Sleep is an essential component of life: we need sleep to function, to feel well-rested, and to establish separation between our days. But, while sleep is important, it is not always easy to achieve a good night’s rest. In fact, millions of Americans struggle with sleep deprivation. Before going to bed, people often run through their mental “to-do lists,” which adds an added layer of stress that causes one to ponder late into the night. To help remedy insomnia troubles, meditation is an important tool to help facilitate a good night’s sleep.
Science research has determined that there are many benefits to practicing meditation as a way to prepare for sleep. Some include: increasing melatonin levels, decreasing blood pressure, and activating parts of the brain that control sleep. The primary scientific findings have concluded that meditation improves stress and aids the immune system. As a follow up to this research, further studies have revealed that mindfulness is considered an “integrative health approach,” meaning that it is now regularly incorporated into healthcare-related efforts. As an integrative health approach, mindfulness serves as an aid to reduce insomnia symptoms, improving the body’s ability to sleep restfully.
Routine engagement with mindfulness has proven to reduce insomnia, depression, and fatigue. Mindfulness and meditation focus on achieving a better sleep, leaving you feeling relaxed and rested. While many people assume that sleeping more hours is what defines a proper sleep, studies show that the quality, not necessarily the quantity, of sleep creates healthier and more peaceful sleepers. Sleep-related meditation uses breathing as a means to channel your thoughts to focus on the present, rather than remaining consumed with worries about the past or the future. This allows us to work towards a more restful sleep, as we can turn off our internal noises and work towards a restful slumber. Here are a few tips for breathing practices to help prepare you for sleep:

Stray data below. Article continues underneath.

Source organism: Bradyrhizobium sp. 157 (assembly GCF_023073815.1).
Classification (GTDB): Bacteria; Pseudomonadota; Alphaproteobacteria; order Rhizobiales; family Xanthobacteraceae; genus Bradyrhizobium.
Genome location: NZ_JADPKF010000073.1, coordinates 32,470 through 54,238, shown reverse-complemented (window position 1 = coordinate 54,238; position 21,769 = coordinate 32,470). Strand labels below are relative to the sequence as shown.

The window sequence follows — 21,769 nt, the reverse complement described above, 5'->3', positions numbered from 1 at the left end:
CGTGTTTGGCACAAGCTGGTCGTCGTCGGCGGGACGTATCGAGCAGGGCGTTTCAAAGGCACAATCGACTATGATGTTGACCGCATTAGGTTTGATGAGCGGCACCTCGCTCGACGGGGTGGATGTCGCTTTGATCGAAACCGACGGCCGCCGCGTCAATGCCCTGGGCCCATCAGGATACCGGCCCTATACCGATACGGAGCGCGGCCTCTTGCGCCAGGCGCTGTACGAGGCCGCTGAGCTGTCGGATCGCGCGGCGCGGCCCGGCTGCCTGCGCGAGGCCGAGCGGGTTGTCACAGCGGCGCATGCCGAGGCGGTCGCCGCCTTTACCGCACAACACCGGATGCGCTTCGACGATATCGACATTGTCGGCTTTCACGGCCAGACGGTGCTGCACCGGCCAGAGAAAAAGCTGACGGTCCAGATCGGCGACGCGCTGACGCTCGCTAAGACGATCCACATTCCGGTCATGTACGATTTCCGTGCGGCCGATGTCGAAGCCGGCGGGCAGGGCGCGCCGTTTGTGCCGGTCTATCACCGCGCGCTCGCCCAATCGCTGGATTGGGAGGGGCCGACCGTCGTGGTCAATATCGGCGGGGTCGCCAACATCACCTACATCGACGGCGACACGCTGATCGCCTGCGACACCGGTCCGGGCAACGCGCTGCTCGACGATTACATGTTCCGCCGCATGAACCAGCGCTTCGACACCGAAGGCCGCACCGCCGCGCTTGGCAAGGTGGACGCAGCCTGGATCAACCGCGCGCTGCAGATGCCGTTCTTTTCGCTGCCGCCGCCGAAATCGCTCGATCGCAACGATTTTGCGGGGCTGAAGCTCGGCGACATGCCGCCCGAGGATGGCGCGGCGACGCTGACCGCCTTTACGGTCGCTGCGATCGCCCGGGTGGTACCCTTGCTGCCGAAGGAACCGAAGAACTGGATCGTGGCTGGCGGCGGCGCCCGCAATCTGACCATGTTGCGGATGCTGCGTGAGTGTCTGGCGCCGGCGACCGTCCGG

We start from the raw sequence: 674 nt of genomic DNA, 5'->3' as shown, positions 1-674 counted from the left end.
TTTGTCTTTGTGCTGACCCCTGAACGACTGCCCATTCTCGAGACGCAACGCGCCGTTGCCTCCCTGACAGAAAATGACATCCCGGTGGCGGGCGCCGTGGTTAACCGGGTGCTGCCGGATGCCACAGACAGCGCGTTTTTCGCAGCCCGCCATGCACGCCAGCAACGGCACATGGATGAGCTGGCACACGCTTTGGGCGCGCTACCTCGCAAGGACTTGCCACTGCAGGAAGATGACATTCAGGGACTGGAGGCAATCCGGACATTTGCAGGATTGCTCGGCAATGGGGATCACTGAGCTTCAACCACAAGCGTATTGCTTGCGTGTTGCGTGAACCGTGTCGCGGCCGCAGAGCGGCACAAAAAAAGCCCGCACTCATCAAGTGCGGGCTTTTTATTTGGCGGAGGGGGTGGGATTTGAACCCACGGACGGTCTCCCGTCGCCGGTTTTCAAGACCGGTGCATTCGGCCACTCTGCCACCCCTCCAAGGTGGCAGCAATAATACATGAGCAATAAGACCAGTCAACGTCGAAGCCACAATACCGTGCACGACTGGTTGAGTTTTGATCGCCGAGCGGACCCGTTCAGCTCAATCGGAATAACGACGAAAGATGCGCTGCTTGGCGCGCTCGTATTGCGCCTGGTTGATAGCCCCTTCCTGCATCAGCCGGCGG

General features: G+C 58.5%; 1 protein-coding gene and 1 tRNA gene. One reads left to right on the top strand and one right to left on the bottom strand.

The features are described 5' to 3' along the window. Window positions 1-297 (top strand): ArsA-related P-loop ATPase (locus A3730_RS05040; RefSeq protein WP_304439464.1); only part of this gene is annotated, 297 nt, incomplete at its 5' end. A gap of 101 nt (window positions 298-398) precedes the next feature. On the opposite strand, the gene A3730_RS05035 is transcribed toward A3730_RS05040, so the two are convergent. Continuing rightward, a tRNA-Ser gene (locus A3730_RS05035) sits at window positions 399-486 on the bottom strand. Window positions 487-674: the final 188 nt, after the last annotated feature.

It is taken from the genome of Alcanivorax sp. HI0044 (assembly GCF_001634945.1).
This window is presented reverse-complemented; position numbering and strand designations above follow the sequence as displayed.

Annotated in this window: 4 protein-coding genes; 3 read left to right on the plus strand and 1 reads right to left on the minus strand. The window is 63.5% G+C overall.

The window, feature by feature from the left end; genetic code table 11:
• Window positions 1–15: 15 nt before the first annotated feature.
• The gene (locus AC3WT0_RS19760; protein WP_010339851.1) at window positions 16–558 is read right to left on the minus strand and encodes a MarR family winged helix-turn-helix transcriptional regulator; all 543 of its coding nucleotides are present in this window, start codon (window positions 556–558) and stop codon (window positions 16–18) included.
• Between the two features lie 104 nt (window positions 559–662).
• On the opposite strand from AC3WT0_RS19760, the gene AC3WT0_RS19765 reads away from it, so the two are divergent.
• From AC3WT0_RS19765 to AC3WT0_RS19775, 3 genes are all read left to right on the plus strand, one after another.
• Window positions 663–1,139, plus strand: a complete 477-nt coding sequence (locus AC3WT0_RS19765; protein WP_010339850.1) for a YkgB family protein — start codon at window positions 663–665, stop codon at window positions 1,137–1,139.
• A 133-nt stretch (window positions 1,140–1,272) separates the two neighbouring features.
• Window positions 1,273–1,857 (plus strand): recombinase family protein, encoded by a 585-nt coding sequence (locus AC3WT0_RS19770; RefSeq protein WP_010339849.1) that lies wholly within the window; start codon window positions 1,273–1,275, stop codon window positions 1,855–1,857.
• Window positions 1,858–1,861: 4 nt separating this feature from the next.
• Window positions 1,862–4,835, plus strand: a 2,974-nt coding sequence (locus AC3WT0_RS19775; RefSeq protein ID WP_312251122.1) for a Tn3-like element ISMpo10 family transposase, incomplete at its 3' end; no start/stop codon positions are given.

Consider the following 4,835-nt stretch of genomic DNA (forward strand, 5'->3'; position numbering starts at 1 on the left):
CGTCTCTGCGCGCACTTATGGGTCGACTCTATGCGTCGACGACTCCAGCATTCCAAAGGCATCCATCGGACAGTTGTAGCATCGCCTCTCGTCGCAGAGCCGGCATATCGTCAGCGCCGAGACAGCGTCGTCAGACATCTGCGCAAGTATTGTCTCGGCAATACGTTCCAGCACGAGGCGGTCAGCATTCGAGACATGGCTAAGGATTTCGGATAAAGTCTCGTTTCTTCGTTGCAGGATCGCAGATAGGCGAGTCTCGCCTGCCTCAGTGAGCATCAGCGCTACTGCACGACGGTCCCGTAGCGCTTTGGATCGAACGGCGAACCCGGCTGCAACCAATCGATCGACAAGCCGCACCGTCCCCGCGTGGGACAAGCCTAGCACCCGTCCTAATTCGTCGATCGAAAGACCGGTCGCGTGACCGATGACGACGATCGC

Start by taking 5 deep breaths, inhaling through the nose and exhaling slowly out your mouth. As you inhale, focus on the feeling of the air filling your lungs. Then, when air has taken up all space, slowly exhale and gradually release the oxygen out your mouth. Releasing this air can be seen as releasing your thoughts and feelings from the day, removing them from your body. Allow the slow exhale to be meaningful and restorative for you. This process can be repeated as many times as you’d like, as sleep is a personal process that requires varying degrees of preparation. Begin incorporating these breathing practices at nighttime, for a calmer, more energized You!
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Healthline. Meditation For Sleep: How to Use Meditation For Insomnia, Better Sleep. https://www.healthline.com/health/meditation-for-sleep